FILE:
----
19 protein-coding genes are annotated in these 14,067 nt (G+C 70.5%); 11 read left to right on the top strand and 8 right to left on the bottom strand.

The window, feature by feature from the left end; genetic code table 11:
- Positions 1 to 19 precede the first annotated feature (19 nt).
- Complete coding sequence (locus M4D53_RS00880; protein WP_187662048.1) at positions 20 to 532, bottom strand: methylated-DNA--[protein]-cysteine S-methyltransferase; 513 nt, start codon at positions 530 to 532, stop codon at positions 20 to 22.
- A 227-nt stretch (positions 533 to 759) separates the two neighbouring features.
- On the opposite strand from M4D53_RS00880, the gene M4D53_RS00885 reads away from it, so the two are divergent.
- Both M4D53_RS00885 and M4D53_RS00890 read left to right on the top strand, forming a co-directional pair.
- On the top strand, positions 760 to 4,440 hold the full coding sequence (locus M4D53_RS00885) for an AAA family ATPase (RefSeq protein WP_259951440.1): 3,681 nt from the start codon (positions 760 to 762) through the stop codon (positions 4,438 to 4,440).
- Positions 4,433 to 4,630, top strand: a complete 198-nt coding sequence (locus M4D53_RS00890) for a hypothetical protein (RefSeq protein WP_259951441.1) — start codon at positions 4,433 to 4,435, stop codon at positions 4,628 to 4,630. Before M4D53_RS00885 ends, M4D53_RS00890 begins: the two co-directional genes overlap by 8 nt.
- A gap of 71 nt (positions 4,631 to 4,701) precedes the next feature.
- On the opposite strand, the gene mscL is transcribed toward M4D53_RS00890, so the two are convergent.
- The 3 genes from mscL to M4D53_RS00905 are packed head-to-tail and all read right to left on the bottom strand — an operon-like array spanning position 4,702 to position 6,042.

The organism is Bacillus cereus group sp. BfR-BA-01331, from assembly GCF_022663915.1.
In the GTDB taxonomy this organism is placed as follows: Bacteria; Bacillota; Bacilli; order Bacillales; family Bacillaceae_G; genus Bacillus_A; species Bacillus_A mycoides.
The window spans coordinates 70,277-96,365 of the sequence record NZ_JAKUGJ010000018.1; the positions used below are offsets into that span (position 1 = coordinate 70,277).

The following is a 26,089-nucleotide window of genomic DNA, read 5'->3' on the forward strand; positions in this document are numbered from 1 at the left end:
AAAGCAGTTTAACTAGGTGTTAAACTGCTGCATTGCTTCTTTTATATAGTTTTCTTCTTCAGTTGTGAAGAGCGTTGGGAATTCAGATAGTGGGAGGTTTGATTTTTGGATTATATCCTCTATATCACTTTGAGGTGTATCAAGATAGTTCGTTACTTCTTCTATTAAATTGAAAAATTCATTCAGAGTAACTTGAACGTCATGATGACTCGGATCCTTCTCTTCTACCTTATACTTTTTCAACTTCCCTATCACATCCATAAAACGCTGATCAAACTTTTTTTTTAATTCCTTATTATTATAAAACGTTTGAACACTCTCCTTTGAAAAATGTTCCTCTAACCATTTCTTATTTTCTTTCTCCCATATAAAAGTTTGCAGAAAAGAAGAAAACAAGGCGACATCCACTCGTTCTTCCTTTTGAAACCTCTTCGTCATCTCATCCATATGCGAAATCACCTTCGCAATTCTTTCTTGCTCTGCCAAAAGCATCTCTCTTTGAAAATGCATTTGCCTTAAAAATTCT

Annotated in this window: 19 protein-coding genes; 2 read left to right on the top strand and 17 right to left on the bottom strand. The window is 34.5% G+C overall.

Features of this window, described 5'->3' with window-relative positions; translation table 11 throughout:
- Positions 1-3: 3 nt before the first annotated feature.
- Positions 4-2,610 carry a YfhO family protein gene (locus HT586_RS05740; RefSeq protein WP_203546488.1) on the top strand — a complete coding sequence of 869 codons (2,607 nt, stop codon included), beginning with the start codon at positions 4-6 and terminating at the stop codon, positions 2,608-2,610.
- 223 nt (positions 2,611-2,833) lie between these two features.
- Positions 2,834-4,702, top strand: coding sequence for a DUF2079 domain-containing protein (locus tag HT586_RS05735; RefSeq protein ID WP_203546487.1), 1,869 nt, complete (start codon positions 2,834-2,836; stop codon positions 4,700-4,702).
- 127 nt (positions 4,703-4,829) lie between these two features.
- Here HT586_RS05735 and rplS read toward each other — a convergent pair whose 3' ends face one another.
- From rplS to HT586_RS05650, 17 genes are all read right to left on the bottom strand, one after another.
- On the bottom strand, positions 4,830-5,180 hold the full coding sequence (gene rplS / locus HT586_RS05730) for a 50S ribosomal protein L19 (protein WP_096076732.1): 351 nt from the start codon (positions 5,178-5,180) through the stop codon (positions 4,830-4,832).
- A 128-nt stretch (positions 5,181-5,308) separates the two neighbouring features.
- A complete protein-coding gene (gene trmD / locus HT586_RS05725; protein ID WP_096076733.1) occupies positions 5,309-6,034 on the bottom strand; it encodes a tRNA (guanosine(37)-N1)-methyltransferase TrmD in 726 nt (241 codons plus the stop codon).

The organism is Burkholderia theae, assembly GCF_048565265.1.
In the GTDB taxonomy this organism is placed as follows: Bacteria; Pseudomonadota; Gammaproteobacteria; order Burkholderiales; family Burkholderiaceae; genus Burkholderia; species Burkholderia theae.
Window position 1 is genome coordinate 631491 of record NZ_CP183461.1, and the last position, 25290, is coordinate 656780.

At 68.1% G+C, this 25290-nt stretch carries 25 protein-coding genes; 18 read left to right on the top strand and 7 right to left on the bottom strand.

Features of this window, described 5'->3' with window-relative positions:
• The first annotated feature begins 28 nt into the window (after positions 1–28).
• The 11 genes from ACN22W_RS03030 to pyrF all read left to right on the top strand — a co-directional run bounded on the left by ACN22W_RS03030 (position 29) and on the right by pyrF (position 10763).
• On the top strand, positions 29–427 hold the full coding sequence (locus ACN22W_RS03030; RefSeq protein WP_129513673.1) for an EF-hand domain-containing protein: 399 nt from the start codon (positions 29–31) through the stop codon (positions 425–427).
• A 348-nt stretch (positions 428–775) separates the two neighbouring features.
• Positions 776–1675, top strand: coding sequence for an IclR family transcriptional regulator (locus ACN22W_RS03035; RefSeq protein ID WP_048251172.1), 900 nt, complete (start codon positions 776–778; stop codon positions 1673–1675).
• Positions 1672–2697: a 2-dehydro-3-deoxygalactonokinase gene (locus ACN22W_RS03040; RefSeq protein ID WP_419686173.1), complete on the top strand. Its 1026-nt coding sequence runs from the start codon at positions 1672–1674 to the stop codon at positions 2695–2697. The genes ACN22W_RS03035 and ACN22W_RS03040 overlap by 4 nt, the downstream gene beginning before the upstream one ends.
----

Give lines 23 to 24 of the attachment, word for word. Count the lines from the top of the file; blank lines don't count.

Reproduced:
- Positions 2,834-4,702, top strand: coding sequence for a DUF2079 domain-containing protein (locus tag HT586_RS05735; RefSeq protein ID WP_203546487.1), 1,869 nt, complete (start codon positions 2,834-2,836; stop codon positions 4,700-4,702).
- 127 nt (positions 4,703-4,829) lie between these two features.